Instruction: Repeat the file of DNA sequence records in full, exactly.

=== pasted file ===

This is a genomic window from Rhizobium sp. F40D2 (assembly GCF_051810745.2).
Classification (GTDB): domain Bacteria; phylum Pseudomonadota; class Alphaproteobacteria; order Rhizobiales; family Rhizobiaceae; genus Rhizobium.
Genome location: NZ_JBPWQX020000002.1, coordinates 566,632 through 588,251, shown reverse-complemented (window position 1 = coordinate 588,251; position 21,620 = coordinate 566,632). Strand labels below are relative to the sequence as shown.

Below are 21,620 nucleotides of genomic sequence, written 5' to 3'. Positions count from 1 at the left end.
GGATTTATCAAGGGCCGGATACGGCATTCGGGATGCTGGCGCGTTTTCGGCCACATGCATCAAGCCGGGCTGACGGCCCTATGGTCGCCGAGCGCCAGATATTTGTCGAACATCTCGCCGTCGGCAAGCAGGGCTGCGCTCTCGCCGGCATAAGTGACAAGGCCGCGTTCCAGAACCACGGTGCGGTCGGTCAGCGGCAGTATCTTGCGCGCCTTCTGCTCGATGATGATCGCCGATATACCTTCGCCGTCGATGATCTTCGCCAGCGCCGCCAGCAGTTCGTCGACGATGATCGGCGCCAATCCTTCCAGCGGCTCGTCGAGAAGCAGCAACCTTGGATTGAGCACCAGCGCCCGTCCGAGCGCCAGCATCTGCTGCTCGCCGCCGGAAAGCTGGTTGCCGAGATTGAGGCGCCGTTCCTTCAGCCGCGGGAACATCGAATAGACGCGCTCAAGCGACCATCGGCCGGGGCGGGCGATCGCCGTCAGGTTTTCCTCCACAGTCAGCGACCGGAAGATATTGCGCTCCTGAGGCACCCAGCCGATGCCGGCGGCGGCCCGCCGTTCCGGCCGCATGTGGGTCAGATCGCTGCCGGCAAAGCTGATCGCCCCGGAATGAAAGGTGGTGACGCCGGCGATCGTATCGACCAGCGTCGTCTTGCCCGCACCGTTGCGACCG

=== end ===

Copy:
This is a genomic window from Rhizobium sp. F40D2 (assembly GCF_051810745.2).
Classification (GTDB): domain Bacteria; phylum Pseudomonadota; class Alphaproteobacteria; order Rhizobiales; family Rhizobiaceae; genus Rhizobium.
Genome location: NZ_JBPWQX020000002.1, coordinates 566,632 through 588,251, shown reverse-complemented (window position 1 = coordinate 588,251; position 21,620 = coordinate 566,632). Strand labels below are relative to the sequence as shown.

Below are 21,620 nucleotides of genomic sequence, written 5' to 3'. Positions count from 1 at the left end.
GGATTTATCAAGGGCCGGATACGGCATTCGGGATGCTGGCGCGTTTTCGGCCACATGCATCAAGCCGGGCTGACGGCCCTATGGTCGCCGAGCGCCAGATATTTGTCGAACATCTCGCCGTCGGCAAGCAGGGCTGCGCTCTCGCCGGCATAAGTGACAAGGCCGCGTTCCAGAACCACGGTGCGGTCGGTCAGCGGCAGTATCTTGCGCGCCTTCTGCTCGATGATGATCGCCGATATACCTTCGCCGTCGATGATCTTCGCCAGCGCCGCCAGCAGTTCGTCGACGATGATCGGCGCCAATCCTTCCAGCGGCTCGTCGAGAAGCAGCAACCTTGGATTGAGCACCAGCGCCCGTCCGAGCGCCAGCATCTGCTGCTCGCCGCCGGAAAGCTGGTTGCCGAGATTGAGGCGCCGTTCCTTCAGCCGCGGGAACATCGAATAGACGCGCTCAAGCGACCATCGGCCGGGGCGGGCGATCGCCGTCAGGTTTTCCTCCACAGTCAGCGACCGGAAGATATTGCGCTCCTGAGGCACCCAGCCGATGCCGGCGGCGGCCCGCCGTTCCGGCCGCATGTGGGTCAGATCGCTGCCGGCAAAGCTGATCGCCCCGGAATGAAAGGTGGTGACGCCGGCGATCGTATCGACCAGCGTCGTCTTGCCCGCACCGTTGCGACCG